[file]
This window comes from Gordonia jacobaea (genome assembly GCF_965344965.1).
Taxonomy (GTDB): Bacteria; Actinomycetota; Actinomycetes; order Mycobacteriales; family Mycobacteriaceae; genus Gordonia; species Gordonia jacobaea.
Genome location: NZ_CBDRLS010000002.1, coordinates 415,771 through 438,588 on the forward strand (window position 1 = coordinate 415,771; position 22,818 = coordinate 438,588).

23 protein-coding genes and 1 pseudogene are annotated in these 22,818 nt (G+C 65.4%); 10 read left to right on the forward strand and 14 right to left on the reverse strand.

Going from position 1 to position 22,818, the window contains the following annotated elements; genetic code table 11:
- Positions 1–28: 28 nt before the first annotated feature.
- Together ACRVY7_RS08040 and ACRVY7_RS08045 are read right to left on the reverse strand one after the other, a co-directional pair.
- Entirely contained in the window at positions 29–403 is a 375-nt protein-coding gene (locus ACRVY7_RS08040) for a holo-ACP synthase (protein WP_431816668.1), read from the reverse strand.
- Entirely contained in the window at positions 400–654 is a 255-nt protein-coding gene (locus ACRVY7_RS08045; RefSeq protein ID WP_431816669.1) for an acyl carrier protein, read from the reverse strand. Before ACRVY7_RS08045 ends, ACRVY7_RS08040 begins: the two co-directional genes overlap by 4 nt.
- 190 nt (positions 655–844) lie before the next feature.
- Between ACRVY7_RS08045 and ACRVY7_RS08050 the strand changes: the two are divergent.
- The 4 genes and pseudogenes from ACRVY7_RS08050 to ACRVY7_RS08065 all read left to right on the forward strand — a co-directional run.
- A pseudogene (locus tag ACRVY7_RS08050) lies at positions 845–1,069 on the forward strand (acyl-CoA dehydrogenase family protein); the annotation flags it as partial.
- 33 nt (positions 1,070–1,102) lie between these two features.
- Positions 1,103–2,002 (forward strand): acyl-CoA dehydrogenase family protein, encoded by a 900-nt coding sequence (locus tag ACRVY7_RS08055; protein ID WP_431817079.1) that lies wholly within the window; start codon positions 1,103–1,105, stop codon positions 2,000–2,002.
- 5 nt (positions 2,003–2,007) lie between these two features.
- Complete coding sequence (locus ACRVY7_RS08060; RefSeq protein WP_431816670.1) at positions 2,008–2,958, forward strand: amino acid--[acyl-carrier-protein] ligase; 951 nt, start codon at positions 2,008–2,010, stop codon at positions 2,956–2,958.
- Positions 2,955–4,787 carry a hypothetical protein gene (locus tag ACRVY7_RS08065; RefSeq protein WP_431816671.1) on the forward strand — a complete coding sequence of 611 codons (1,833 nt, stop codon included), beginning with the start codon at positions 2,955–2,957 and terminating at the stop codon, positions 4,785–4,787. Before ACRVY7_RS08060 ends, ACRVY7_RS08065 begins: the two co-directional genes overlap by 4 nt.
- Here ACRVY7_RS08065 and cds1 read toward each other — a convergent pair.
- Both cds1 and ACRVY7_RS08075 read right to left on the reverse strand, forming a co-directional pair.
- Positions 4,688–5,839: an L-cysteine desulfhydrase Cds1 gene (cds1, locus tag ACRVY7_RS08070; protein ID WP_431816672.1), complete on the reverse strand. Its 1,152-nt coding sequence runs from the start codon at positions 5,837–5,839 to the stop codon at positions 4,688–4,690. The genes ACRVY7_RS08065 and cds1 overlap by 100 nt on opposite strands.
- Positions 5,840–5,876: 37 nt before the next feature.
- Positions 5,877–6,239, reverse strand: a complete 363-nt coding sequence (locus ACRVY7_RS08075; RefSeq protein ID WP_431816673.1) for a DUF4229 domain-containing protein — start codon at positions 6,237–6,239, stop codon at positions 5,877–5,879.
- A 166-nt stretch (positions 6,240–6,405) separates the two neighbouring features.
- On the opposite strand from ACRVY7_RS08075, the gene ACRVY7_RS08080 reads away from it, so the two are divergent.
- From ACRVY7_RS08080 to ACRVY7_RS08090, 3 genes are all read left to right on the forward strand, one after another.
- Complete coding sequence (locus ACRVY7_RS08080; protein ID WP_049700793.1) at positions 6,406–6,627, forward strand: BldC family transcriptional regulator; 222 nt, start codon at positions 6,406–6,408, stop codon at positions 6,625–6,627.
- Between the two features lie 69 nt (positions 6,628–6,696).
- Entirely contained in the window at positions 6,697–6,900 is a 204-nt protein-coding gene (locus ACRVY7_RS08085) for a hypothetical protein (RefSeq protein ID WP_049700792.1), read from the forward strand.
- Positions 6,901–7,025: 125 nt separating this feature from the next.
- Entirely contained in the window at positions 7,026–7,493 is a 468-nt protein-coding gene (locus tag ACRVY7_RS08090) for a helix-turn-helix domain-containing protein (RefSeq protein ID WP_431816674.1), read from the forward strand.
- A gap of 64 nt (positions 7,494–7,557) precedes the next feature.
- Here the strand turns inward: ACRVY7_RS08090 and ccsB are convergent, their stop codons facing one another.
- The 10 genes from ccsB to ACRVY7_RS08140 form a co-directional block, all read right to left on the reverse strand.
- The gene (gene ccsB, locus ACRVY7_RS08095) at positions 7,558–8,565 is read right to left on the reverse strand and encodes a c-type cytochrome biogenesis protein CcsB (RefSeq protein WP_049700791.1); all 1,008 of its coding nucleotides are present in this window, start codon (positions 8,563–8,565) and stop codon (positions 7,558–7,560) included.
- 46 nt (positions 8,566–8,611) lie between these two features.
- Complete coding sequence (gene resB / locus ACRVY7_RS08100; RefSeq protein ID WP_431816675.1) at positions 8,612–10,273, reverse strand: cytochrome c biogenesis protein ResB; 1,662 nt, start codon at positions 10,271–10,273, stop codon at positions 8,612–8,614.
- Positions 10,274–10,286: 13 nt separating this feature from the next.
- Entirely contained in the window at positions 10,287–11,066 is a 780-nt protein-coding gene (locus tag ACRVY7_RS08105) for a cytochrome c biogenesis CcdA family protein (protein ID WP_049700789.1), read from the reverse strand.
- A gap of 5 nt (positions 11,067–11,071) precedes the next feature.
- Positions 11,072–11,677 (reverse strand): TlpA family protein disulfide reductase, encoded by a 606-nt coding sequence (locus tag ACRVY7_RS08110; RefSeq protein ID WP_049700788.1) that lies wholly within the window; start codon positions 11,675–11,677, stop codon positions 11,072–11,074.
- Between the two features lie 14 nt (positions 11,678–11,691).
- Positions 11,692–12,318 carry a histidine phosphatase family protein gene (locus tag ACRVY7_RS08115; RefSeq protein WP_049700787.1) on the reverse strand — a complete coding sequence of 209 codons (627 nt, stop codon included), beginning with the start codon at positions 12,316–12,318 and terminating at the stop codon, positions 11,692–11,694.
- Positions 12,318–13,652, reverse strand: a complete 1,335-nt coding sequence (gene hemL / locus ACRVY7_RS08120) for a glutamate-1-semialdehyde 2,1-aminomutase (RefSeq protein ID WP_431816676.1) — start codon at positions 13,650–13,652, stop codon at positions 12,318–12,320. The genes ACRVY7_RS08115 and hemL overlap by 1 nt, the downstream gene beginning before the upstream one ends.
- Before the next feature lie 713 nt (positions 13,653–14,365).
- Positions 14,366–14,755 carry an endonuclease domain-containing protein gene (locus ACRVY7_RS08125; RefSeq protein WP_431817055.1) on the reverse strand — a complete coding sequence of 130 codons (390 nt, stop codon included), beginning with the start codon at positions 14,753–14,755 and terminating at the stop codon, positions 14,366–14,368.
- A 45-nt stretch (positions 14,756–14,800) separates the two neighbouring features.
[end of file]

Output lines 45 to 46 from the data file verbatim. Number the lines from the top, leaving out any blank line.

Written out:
- Before the next feature lie 713 nt (positions 13,653–14,365).
- Positions 14,366–14,755 carry an endonuclease domain-containing protein gene (locus ACRVY7_RS08125; RefSeq protein WP_431817055.1) on the reverse strand — a complete coding sequence of 130 codons (390 nt, stop codon included), beginning with the start codon at positions 14,753–14,755 and terminating at the stop codon, positions 14,366–14,368.